Feast Day: January 13th
January 13th, 367 AD was the day that bishop Hilary of Poitiers, France died peacefully. He had been born about 57 years prior to well-off pagan parents and had grown from a good classical upbringing to a dramatic early encounter with the Christian Scriptures where he found something he didn’t know he was looking for. It seems he started towards the beginning because it was when he got to Exodus and God’s words to Moses in the burning bush that finally the sparks caught hold of his heart: “I was frankly amazed at such a clear definition of God, which expressed the incomprehensible knowledge of the divine nature in words most suited to human intelligence.” [Hilary of Poitiers, De Trinitate, I.5.] He was baptized at the age of 35, along with his wife and young daughter, but only 5 years later the laity and priests of the small Christian community at Poitiers (I saw it estimated around 350) clamored for him to become their bishop.
He didn’t wait long to get to work. Within two years we have his first large writing: a Commentary on St. Matthew’s Gospel, the earliest complete commentary on that Gospel in Latin. Like so many of the bishops of this same time – recall Ambrose in Milan, and Gregory and Basil in Cappadocia – these words were not merely pious reflections of a saintly man, nor just the writings of a scholarly theologian, nor even the authoritative teachings of a successor of an apostle – they were a courageous confrontation against the untruths rampant in his day (and perhaps ours too).
Apostles must therefore take death into their new life and nail their sins to the Lord’s cross. They must confront their persecutors with contempt for things present, holding fast to their freedom by a glorious confession of faith, and shunning any gain that would harm their souls. They should know that no power over their souls has been given to anyone, and that by suffering loss of this short life they achieve immortality. [St. Hilary of Poitiers, Commentarius in Evangelium Matthaei, 1]
Arianism was not just in Italy or Turkey, it was also here in France, in fact, spewing from the pen of Saturninus, the bishop just a bit further south in France. Rallying what orthodox bishops that he could find, Hilary managed to excommunicate Saturninus and his minions, and had the guts to also write a letter to Constantius II (the Arian son of the Emperor Constantine). His missive does not survive, but evidently it was rather scathing because Hilary was promptly exiled to Turkey, and when he returned a decade later, he would describe Constantius II as “a tyrant whose sole object had been to make a gift to the devil of that world for which Christ had suffered.” [Hilary of Poitiers, Contra Constantium Augustum]
There, far from home, Hilary dove deep into what first brought him to love the Lord, the Bible. He wrote his most famous work during, De Trinitate, during these years, but within its pages we find a man expounding doctrine on the bedrock of Scripture:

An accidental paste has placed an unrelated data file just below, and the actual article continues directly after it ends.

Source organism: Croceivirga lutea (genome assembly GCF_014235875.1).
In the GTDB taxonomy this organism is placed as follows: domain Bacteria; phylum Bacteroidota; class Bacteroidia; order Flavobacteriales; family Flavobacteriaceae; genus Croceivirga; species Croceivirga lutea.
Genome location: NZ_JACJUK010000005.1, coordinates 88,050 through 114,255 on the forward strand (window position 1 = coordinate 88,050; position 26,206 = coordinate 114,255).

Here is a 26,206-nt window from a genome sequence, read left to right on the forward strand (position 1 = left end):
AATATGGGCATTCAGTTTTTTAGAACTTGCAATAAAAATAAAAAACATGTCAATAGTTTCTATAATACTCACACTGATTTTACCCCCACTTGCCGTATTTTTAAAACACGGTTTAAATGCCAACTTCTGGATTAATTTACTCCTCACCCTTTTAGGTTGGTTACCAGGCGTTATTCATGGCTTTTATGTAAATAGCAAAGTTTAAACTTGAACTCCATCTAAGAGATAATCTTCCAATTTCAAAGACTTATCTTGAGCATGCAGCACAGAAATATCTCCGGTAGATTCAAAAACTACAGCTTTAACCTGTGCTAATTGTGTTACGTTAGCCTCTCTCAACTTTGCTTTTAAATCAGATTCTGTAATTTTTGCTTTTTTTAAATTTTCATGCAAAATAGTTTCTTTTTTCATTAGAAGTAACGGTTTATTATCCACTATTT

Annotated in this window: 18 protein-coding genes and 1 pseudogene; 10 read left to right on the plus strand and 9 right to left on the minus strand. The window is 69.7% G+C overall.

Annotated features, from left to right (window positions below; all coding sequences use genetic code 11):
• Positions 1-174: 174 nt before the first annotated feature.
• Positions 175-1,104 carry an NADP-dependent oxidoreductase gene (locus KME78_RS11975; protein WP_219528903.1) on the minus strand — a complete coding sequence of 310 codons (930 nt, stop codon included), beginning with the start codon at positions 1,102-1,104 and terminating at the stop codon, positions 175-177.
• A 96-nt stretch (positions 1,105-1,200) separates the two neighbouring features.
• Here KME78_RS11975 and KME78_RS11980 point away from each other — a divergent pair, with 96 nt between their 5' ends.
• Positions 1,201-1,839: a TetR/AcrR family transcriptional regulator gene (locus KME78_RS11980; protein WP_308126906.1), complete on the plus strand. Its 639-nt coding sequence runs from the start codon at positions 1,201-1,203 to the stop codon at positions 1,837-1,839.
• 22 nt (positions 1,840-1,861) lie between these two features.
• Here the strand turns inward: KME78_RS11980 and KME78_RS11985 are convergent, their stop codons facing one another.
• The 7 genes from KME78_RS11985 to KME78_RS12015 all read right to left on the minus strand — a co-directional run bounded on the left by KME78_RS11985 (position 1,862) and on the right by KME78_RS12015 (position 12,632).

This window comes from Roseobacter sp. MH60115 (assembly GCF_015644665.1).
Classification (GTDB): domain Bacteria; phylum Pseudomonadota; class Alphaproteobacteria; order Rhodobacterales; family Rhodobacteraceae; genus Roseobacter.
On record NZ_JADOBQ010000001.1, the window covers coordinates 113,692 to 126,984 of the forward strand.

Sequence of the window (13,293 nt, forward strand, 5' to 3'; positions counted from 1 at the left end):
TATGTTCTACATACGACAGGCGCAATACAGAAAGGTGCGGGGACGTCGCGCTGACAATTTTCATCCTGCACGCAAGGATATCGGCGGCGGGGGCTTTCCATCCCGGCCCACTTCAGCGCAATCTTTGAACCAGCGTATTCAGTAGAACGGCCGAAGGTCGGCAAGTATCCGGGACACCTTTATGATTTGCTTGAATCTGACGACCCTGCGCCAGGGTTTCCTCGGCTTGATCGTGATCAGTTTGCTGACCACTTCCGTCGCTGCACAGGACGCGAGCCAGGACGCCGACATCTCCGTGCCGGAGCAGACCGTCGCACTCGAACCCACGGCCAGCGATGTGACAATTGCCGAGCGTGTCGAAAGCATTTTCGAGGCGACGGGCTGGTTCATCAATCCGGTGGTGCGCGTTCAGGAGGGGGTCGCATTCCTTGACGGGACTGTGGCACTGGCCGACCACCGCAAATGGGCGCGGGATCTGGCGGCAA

Since their [the heretics] malice, inspired by the devil’s cunning, empties the doctrine of its meaning while it retains the Names which convey the truth, we must emphasise the truth which those Names convey. We must proclaim, exactly as we shall find them in the words of Scripture, the majesty and functions of Father, Son and Holy Spirit, and so debar the heretics from robbing these Names of their connotation of Divine character, and compel them by means of these very Names to confine their use of terms to their proper meaning. … For one to attempt to speak of God in terms more precise than he himself has used … to undertake such a thing is to embark upon the boundless, to dare the incomprehensible. He [God] fixed the names of His nature: Father, Son, and Holy Spirit. Whatever is sought over and above this is beyond the meaning of words, beyond the limits of perception, beyond the embrace of understanding. [St. Hilary of Poitiers, De Trinitate, II.5., multiple translations]
This is a man who could not be dislodged from the truth of Scripture, no matter the consequences, even if it meant exile from his beleaguered flock, and family! This little boy, Hilarius (his name deriving from the Greek word hilaros, which in fact means cheerful, merry, or happy) was joyous only in remaining faithful to the revelation of God. Writing a letter back to his people, similar to St. Paul and sounding much like that imprisoned apostle, he says “Although in exile we shall speak through these books, and the word of God, which cannot be bound, shall move about in freedom.”
His preaching in the Arian East remained so strident in the full truth of the Gospel, that he was exiled from exile. Sulpicius Severus, a renowned Christian historian of this age of the Church so filled with heresy, and heroes, wrote that the Emperor eventually sent Hilary back to Poitiers frustrated by the “sower of discord and a disturber of the Orient.” He returned to much acclaim, and a faithful flock, and resumed his episcopal duties for the final few years of his life, leaving the Church his final commentary on the Psalms, teaching the ignorant to the very end.
There is no doubt that all the things that are said in the Psalms should be understood in accordance with Gospel proclamation, so that, whatever the voice with which the prophetic spirit has spoken, all may be referred nevertheless to the knowledge of the coming of Our Lord Jesus Christ, the Incarnation, Passion and Kingdom, and to the power and glory of our resurrection. [Hilary of Poitiers, Instructio Palmorum, 5]
Fr. Dominic Rankin has tried his best to bring Hilary’s voice into this quick glance at his life. For a better, and beautiful, further glimpse, may I recommend Pope Benedict XVI’s words on this great early bishop: